"He asks the right questions," says Megan J. McArdle, "which is a gift." McArdle, a friend of Cowen's who writes about economics for the Atlantic, offers a story from a conference. An economist had complained about the pharmaceutical company "cheerleaders" who visit doctors' offices to promote prescription drugs, and suggested that the government fund drug research. "Yes," said Cowen. "But what do you do with the cheerleaders? They provide a function, they get into doctors' offices and make doctors listen. Will the government have to hire cheerleaders?" Cowen refuses to scold. He begins his analyses by assuming that if a market, or a person, behaves in a certain way, moral failure is the least likely explanation.
Bryan Caplan, a colleague at George Mason, gushes about Cowen's fundamental decency and civility. He also says that other economists avoid challenging him directly for fear of being made to look a fool. "When I criticize him in public," says Caplan, "I get covert high fives."
Three days after leaving for Brazil, Cowen e-mails that he has liberated America Aflame on a plane. "Contrary to expectations," he writes, "it turned out to be pretty boring." He has finished Starved for Science—a plea to allow biotechnology into Africa—and moved on to Aleksandr Solzhenitsyn's In the First Circle. His wife had recommended it. Her grandfather had spent 17 years in a Soviet prison camp. "Very, very good," writes Cowen.
Since the late '90s much of Cowen's work has looked at the economics of culture. He consumes art and music at the rate he does books, but unlike most critics he doesn't sniff that markets have either ruined culture or brought it low. In 2002 he published Creative Destruction, which argues that globalization created much of the art and music we might consider "native." Reggae in Jamaica, for example, borrowed from commercial rhythm and blues broadcasts that drifted over the water from New Orleans and Miami. The fur trade and the metal knife helped create the totem poles of the Northwestern American Indians. But the book also introduces the idea of a distinct "ethos" in creative cultures, which Cowen admits is hard to define for an economist. And Creative Destruction points out that the global markets that spur innovations in art can also, eventually, build a demand that discourages further changes. Tyler Cowen is a pragmatic kind of libertarian: He's for free markets, but he doesn't get all huffy about it.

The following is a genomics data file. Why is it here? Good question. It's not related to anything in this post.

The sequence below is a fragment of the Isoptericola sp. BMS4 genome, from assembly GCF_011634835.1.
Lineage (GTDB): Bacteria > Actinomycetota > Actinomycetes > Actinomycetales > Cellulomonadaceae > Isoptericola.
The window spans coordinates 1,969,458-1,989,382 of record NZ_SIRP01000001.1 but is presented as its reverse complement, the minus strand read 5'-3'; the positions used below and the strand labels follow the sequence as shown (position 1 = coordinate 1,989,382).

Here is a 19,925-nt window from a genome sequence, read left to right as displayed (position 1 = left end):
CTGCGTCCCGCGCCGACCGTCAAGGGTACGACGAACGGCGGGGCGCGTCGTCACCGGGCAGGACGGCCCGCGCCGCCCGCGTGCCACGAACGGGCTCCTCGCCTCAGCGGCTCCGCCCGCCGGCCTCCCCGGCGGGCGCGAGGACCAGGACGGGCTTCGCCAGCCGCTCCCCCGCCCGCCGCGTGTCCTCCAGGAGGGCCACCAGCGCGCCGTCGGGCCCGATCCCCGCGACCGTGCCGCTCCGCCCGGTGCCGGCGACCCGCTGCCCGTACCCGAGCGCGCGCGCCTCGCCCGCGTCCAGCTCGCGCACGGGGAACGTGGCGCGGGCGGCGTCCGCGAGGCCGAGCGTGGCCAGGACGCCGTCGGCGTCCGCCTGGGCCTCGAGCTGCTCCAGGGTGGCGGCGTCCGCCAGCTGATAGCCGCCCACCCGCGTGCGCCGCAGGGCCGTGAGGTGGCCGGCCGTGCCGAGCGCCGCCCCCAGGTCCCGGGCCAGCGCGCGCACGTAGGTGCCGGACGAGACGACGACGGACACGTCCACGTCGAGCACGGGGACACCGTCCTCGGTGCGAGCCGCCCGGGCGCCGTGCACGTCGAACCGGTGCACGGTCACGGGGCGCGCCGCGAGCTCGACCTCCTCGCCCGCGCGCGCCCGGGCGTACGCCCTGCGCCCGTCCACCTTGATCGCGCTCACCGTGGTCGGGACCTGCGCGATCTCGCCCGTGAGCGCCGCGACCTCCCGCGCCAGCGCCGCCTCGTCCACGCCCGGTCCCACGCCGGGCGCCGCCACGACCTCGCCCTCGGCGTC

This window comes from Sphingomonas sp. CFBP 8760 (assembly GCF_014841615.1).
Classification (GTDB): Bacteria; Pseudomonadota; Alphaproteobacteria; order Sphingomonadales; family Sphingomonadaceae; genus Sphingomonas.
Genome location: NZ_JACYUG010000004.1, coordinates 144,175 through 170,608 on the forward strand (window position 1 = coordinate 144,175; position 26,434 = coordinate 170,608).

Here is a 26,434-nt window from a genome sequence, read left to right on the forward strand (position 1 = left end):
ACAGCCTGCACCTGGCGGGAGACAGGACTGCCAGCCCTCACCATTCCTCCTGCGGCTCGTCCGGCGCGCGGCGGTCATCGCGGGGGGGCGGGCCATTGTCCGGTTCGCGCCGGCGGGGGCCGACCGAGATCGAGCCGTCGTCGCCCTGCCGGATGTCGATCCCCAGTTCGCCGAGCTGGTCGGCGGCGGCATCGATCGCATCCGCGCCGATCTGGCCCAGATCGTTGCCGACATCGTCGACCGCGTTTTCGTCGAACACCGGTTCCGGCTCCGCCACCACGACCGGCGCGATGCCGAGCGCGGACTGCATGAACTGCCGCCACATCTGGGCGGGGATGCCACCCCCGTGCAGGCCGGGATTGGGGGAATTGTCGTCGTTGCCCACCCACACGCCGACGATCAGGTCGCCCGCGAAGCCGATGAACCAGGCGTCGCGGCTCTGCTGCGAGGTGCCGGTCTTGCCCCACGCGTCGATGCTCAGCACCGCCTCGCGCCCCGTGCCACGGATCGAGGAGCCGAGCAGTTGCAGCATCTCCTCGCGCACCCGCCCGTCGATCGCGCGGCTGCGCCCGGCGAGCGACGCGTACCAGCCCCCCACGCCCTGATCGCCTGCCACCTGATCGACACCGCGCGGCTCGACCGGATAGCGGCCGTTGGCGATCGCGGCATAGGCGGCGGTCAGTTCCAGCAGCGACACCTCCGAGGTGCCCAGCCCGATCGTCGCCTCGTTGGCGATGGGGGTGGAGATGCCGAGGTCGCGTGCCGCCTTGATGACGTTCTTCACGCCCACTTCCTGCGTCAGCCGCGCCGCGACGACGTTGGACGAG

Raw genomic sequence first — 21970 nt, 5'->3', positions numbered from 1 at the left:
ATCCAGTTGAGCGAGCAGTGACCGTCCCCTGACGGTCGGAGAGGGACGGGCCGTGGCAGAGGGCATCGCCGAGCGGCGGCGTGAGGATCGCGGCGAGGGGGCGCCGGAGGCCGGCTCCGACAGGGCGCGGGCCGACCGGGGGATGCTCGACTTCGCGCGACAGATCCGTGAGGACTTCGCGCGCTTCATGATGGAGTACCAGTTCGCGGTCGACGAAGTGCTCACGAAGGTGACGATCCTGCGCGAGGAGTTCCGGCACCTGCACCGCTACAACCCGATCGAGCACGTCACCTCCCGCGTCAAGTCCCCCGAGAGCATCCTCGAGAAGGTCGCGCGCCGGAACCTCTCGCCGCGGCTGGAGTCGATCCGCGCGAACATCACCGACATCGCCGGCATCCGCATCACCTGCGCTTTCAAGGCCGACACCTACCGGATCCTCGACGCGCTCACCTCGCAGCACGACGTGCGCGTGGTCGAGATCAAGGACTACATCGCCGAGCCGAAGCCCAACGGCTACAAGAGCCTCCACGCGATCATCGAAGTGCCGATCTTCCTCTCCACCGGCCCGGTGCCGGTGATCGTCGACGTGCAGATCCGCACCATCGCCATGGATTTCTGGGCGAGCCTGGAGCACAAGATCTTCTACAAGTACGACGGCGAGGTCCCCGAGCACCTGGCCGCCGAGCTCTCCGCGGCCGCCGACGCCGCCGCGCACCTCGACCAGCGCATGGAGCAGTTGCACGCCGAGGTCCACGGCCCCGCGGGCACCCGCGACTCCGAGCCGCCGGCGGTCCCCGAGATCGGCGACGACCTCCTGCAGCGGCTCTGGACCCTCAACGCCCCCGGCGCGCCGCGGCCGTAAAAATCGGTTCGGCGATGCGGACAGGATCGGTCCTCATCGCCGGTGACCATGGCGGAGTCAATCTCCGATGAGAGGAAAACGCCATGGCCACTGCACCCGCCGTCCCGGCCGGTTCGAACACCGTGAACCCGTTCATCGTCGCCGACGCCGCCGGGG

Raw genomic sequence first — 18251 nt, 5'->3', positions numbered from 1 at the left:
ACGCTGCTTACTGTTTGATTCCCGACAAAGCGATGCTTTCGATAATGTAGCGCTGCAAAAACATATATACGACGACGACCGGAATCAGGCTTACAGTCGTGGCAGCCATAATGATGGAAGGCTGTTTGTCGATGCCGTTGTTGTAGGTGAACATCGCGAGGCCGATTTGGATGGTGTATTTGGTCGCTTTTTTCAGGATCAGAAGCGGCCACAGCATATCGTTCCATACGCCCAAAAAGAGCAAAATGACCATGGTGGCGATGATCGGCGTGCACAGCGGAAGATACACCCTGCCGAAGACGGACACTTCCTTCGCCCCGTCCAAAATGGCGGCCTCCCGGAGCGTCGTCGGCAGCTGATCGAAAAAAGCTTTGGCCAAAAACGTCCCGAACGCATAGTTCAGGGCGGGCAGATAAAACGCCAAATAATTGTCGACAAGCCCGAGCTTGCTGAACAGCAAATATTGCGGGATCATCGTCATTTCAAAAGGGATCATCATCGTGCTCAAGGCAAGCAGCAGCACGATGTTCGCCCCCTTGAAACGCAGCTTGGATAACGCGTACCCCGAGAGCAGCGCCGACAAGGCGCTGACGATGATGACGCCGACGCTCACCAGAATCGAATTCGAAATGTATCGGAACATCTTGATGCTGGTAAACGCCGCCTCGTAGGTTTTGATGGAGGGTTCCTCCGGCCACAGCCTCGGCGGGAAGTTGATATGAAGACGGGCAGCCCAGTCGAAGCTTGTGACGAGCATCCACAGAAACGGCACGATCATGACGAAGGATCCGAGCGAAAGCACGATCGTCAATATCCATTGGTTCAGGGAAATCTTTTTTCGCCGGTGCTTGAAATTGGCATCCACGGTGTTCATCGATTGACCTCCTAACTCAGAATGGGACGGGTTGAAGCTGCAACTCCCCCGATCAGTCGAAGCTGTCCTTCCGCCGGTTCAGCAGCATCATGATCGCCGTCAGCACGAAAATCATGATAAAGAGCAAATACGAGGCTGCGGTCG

"I write books to solve problems for myself," he says, "to figure things out. Things bug me, in a Lieutenant Columbo sort of way." He began work on The Great Stagnation by wondering why growth rates for median wages were failing to keep up with either those for the highest earners or with gross domestic product. Economists on the left have called this trend "income inequality" and blamed it on policy; economists on the right have maintained either that it's not a problem or that it's being measured wrong and doesn't exist in the first place. Cowen had been skeptical himself, but saw too many bits of evidence to ignore: sports salaries, data on executive compensation, the gulf between J.K. Rowling's fortune and what other authors make.